The German government is giving some serious thought to introducing a minimum wage to counter dipping salaries. But agreeing on the amount is proving tricky.
An increasing number of jobs in Germany pay below-average wages
Madleine Kunkel has got a busy day ahead of her. The 29-year-old hairdresser started work at 7 a.m. in the morning and she's not going to leave the hairdresser's salon where she's employed before 6 p.m. in the evening.
In spite of working long hours though, she said she's hardly able to make ends meet at her current wages of just under five euros ($6) an hour.
"It's really very little," Kunkel said. "Without the income of my husband I wouldn't be able to live just on what I earn. So a minimum wage of six or seven euros an hour would of course be great for me."
Below-average wages cause for co n cer n
Wages in various sectors have been dipping
Wages in Germany have been sliding in recent years thus inflating the ranks of the so-called working poor -- people like Kunkel who have full-time jobs but are earning below-average wages.
Economists have suggested that minimum wage levels of around six euros an hour would be enough for people to live on but at the same time would prevent major job losses.
Germany's powerful trade unions believe though that the minimum should be 7.50 euros. Since European Union enlargement towards Eastern Europe they've been forced to accept ever lower wages especially for low and unskilled workers in the service sector of the economy.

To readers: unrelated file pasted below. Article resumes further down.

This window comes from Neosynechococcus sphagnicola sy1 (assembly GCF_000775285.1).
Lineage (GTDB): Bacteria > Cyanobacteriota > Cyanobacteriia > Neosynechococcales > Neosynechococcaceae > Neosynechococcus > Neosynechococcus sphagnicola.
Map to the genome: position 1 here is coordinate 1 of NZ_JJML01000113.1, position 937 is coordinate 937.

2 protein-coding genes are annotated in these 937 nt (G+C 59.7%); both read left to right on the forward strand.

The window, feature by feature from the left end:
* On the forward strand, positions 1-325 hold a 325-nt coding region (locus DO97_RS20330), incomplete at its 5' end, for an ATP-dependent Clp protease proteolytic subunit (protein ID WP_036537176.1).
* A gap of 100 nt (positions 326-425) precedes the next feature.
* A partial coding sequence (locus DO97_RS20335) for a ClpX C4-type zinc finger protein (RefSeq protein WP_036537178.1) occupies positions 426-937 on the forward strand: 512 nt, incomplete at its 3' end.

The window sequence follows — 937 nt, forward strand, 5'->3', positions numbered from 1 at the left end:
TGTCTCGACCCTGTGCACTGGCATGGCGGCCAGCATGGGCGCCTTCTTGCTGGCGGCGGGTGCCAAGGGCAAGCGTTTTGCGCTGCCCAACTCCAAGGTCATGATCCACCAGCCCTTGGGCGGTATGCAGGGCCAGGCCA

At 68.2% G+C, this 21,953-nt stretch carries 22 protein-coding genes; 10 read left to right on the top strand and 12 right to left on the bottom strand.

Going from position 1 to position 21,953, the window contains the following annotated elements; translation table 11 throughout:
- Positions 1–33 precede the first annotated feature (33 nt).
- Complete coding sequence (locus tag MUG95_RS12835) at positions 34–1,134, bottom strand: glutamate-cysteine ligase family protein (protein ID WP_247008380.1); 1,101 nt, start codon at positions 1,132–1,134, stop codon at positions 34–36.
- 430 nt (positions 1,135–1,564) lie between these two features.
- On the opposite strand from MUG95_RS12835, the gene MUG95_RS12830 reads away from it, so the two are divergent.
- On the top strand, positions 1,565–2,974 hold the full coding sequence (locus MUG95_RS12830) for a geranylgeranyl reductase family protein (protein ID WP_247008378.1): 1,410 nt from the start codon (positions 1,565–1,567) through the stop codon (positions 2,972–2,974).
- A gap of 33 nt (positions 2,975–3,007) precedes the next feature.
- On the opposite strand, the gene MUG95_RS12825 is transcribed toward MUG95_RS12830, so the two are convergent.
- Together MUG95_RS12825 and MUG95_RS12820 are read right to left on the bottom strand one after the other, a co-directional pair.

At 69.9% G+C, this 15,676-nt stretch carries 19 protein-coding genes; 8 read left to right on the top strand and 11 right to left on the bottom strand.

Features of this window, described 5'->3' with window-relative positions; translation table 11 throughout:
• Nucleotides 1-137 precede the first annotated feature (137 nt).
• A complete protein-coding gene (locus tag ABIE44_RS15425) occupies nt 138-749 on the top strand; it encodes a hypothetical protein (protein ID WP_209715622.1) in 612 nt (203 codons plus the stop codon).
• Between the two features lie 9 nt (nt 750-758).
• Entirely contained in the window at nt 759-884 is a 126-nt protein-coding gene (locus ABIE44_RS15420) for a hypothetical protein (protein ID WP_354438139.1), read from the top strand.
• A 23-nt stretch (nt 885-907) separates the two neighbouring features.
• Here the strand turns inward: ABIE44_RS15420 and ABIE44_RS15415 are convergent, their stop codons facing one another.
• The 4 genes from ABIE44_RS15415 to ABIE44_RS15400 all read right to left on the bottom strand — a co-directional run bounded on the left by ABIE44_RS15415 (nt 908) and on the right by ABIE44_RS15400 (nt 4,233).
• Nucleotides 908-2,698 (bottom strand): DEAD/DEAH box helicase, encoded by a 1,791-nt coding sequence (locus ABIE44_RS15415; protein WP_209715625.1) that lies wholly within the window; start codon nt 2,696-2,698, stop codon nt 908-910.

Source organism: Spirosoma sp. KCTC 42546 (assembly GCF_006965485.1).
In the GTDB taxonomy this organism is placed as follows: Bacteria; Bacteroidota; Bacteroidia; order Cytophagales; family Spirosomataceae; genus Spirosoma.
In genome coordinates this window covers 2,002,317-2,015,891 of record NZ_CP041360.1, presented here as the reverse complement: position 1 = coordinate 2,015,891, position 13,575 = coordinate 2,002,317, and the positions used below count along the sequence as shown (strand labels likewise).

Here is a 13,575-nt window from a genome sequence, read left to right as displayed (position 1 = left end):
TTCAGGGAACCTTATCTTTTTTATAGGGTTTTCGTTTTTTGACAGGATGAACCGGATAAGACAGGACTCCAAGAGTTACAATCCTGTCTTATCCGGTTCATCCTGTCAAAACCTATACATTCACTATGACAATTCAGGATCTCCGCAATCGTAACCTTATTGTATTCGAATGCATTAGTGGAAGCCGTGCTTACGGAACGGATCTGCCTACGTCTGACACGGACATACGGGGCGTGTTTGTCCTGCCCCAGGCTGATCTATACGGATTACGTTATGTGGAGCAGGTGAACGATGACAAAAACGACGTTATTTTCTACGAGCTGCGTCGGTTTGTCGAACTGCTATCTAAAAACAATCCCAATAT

According to a recent study of the about 20 million Germans working full-time, a staggering 17 percent earn wages below the subsistence level.
Social Democratic Party leader Matthias Platzeck said that the government must no longer stand by in view of wage developments. He's called on Chancellor Angela Merkel to act.
Frank Bsirske, head of the giant services union Verdi agrees.
"I welcome Mr Platzeck's move in favor of a minimum wage," he said. "We must eventually catch up with other Western European countries such as Ireland, Great Britain or Belgium where minimum wages of between seven and eight euros have been introduced. It's about time that we protect German labor here too."
Germa n employers n ot co n vi n ced
German employers, however, are vehemently opposed to the introduction of minimum wages. They warn that thousands of jobs would be lost.
"There are so many jobs in Germany which are paying less than seven euros that a minimum wage at that level would cost an extremely high number of jobs," said Ludwig Georg Braun, president of the German Chambers of Industry and Commerce. "After all it would mean a violation of German laws governing collective bargaining for wages. I can only warn the government against taking this step."
Angela Merkel has promised a public debate on the issue
German Chancellor Angela Merkel, however, seems determined to do something for Germany's working poor. She said she's open for a public debate which, however, should also include the possibility of government subsidies for those earning low wages.
Later this year, after the summer break, her coalition government of conservatives and Social Democrats intends to have appropriate legislation ready.